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At CivicScience, a common theme appeared every time I spoke with our users - "I just want to compare these things."

At the core of everything we do within the system, we needed a way to allow people to compare things; compare them against each other, against another variable, or against time, and to see if the changes were significant.


Allow users an easy and intuitive way to find and compare multiple variables across several different factors, while still allowing control and freedom for our power users.

Project Goal

Initial Project: 8 months

Discovery: 1 month

Design: 1 month

Development: 6 months

My Proposal: 1 month

Discovery: 0 (reused existing)

Design: 2 weeks

Development: 2 weeks


  • Competitor research

  • Conversations with Subject Matter Experts

  • Moderated usability studies

  • Internal product research

  • Web analytics


The Goal

As we were upgrading our product into a new technology stack, we had the opportunity to make improvements.  Aside from our Question Search, the second most used analytical tool was Scorecards.  Despite being highly powerful and frequently used internally, they were too complex and time-consuming for the vast majority of our clients.

The Challenges

Despite having the needed functionality, Scorecards were cumbersome to use.  After talking with daily users of the tool, there were several key usability issues that were uncovered, including:

  • the inability to edit a column once added

  • a lack of flexibility when comparing items

    • such as forcing users into columns and questions into rows, despite the fact that user segments are defined by question responses

  • a lack of filtering, forcing users to create custom user segments to filter users

    • this also lead to an overabundance of user segments in other areas of the application​

  • inability to save drafts and edit

The Process


When talking with users of the system, I started with the internal Client Success team.  Since they were the ones who spent the most time using scorecards to fulfill client requests, they knew what customers were truly looking for in the data.  They were also full of handy tips and tricks to shortcut as much of the scorecard creation process as possible.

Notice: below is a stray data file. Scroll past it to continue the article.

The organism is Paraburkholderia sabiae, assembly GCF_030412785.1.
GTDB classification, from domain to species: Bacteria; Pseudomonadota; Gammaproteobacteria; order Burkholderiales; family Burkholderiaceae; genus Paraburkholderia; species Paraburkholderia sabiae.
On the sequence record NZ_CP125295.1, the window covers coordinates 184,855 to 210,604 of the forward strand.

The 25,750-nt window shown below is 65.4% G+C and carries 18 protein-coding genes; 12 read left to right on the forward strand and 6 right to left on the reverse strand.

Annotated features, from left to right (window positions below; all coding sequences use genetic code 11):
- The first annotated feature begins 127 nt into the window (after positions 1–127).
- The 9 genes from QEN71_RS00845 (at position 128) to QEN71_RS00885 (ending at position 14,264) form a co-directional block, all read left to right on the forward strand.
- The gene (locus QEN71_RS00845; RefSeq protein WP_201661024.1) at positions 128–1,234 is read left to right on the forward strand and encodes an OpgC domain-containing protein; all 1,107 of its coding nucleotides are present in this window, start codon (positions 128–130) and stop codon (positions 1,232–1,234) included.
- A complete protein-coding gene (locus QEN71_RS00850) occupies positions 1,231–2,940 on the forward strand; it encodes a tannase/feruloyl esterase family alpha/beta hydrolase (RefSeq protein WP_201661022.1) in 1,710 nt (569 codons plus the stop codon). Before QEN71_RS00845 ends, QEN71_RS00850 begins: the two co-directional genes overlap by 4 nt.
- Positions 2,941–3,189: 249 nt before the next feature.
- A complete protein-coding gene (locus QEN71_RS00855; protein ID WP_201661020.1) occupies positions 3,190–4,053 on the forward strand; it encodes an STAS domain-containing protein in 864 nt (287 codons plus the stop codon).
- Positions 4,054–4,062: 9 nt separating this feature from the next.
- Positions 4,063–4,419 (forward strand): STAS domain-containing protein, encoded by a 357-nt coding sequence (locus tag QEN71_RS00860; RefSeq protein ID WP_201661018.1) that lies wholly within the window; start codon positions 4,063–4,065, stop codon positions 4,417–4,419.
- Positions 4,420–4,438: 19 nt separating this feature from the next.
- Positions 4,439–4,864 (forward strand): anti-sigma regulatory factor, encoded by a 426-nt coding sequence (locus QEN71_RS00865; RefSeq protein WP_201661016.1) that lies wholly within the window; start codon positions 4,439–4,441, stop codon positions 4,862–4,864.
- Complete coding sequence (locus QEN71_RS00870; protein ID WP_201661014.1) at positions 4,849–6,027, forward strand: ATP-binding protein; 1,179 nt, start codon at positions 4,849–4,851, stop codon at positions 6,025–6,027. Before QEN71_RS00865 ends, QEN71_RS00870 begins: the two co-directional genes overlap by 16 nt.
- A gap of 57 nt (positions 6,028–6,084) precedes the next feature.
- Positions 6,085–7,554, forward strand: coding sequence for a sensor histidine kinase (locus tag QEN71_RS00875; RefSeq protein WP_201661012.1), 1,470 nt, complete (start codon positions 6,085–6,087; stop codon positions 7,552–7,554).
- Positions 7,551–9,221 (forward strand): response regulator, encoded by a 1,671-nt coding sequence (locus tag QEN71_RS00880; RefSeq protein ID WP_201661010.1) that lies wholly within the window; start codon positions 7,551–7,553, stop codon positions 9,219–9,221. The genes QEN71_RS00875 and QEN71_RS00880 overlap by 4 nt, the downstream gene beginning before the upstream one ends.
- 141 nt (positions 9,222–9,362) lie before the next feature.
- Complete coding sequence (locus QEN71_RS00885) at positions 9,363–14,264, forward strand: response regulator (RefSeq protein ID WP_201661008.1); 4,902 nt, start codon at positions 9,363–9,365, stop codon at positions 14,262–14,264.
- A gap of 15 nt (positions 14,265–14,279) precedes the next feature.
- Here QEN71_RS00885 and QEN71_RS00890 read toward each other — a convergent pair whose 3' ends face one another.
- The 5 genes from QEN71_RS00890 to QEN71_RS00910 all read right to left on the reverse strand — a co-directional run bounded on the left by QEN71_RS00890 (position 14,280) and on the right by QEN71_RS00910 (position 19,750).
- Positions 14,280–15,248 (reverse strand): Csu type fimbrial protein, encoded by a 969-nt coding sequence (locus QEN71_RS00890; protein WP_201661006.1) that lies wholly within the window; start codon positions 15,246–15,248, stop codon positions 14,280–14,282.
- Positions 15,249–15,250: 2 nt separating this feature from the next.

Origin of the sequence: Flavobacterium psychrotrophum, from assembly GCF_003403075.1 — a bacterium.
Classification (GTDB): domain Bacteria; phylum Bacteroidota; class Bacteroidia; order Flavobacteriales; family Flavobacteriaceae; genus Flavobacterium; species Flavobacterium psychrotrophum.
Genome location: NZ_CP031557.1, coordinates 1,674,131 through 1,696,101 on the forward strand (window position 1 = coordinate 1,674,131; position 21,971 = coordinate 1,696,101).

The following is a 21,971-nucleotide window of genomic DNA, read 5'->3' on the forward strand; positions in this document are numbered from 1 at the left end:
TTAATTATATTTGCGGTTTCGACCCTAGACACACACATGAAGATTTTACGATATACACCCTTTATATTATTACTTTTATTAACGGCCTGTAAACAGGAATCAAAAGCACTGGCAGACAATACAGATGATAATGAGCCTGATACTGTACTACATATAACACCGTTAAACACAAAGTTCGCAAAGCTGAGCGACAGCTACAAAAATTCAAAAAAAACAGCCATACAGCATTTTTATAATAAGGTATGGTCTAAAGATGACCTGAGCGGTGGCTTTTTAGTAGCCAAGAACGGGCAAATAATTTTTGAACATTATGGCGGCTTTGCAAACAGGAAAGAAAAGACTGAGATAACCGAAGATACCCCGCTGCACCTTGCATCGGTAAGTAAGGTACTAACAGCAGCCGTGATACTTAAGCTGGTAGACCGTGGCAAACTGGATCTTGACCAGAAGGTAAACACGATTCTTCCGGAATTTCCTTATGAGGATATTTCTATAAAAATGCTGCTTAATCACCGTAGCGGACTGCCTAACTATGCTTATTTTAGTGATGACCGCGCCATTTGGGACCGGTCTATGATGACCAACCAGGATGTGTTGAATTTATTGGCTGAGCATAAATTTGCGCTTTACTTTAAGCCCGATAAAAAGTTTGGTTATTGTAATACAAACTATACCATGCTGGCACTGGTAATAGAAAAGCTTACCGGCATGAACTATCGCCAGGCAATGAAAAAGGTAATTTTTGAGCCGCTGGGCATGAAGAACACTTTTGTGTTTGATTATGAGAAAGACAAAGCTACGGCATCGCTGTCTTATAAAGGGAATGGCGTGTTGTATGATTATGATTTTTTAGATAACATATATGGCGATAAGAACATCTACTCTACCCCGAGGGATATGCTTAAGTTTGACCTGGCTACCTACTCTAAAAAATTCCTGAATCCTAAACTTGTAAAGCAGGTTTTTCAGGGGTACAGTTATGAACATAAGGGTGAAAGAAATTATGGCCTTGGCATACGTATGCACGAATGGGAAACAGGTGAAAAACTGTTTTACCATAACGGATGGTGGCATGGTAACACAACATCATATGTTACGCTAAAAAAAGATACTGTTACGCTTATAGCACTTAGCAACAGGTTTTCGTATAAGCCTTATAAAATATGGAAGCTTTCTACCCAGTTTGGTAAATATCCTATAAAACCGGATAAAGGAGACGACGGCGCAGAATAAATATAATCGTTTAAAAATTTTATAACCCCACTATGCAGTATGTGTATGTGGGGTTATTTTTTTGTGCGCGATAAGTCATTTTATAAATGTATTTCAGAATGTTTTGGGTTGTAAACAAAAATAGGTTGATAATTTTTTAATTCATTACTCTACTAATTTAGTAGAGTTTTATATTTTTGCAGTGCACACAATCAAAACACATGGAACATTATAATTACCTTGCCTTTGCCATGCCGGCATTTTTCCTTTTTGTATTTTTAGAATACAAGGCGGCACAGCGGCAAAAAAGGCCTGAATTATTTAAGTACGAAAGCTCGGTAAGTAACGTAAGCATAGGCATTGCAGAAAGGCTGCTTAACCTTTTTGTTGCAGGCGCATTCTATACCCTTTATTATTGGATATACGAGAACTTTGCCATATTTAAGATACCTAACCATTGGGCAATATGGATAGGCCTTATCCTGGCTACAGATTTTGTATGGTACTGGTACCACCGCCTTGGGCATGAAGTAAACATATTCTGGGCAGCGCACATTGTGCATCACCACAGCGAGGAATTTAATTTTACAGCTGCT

Through these discussions, I was able to learn that at the end of the day, Client Success and customers alike just wanted to compare how many people answered each question against each other, and how statistically significant these findings were.  When asked why they didn’t use the “Question Compare” feature, two main themes occurred;

  1. Users believed they could only compare 2 questions against each other (which was not enough)

  2. Users often forgot the functionality exists


Additionally, our power users often referred to competitors’ functionality, which allowed them to drag and drop any question into a row and any segment into a column to see a results table.


After talking with members of the Technology team, it became apparent that we could “stack” this “Question Compare” feature into a table that showed a full comparison of questions crossed with other questions, without being limited to segments as columns.  After an initial proof of concept, we were set to design a more complex interaction.

A Design First Approach


After an initial failed attempt to create a Crosstab feature in order to remain competitive against other industry tools, I was asked to create a proposal for a minimum viable product (MVP).

Armed with my initial round of research from the previous iteration and a deep understanding of our current capabilities, I went to work.

Initially, creating complex Boolean logic of mixing questions together (e.g. show me people who answered “Vanilla” as their favorite ice cream AND “Blue” as their favorite color but NOT people born after the year 2000) became quite a sticky web to untangle.  However, after talking with the Client Success team, we discovered that the most common filters weren’t stacking questions on each other like the above example, but rather one of two use cases; 1) comparing how different user groups respond to the same questions or 2) comparing the same user group over time.  By removing the time filter and adding it as a layer you can apply to a question, the need for Boolean logic in over 90% of use cases was removed.


Logic tables to help communicate Boolean logic to PM


Next, drag-and-drop interactions had to be proven out as a concept.  Question search was a simplified version of our main question search, resized and reflowed using mobile-first principles.  After creating some initial concepts explaining how the design would show affordances for where a question was being placed, I collaborated with the dev team to find some development libraries that were close enough for us to begin our next proof of concept.  After we settled on one library that met most of our needs, they began building prototypes where they could drag and drop questions onto a canvas. 

XT_2.5 Dragging.png

Wireframes used to illustrate how the drag-and-drop functionality should work.


After drag-and-drop proved to work well, I decided to split up editing the canvas into multiple "modes;"

  1. Create 

  2. Add/Edit Variables

  3. Filter

  4. View Results

By breaking these out into separate steps, it allowed each mode to be it's own thing and not interfere with the interactions of other stages.

XT_Step 5_ Variation 1_ Side Pane.png

An early iteration showing how the "view" panel might allow a user to filter once a question was selected.  This was discarded in favor of an "edit" mode.

The Results

At the time of this writing, this is an ongoing project and I do not have screenshots of the final implemented product.  However, some examples of the final designs are shown below:

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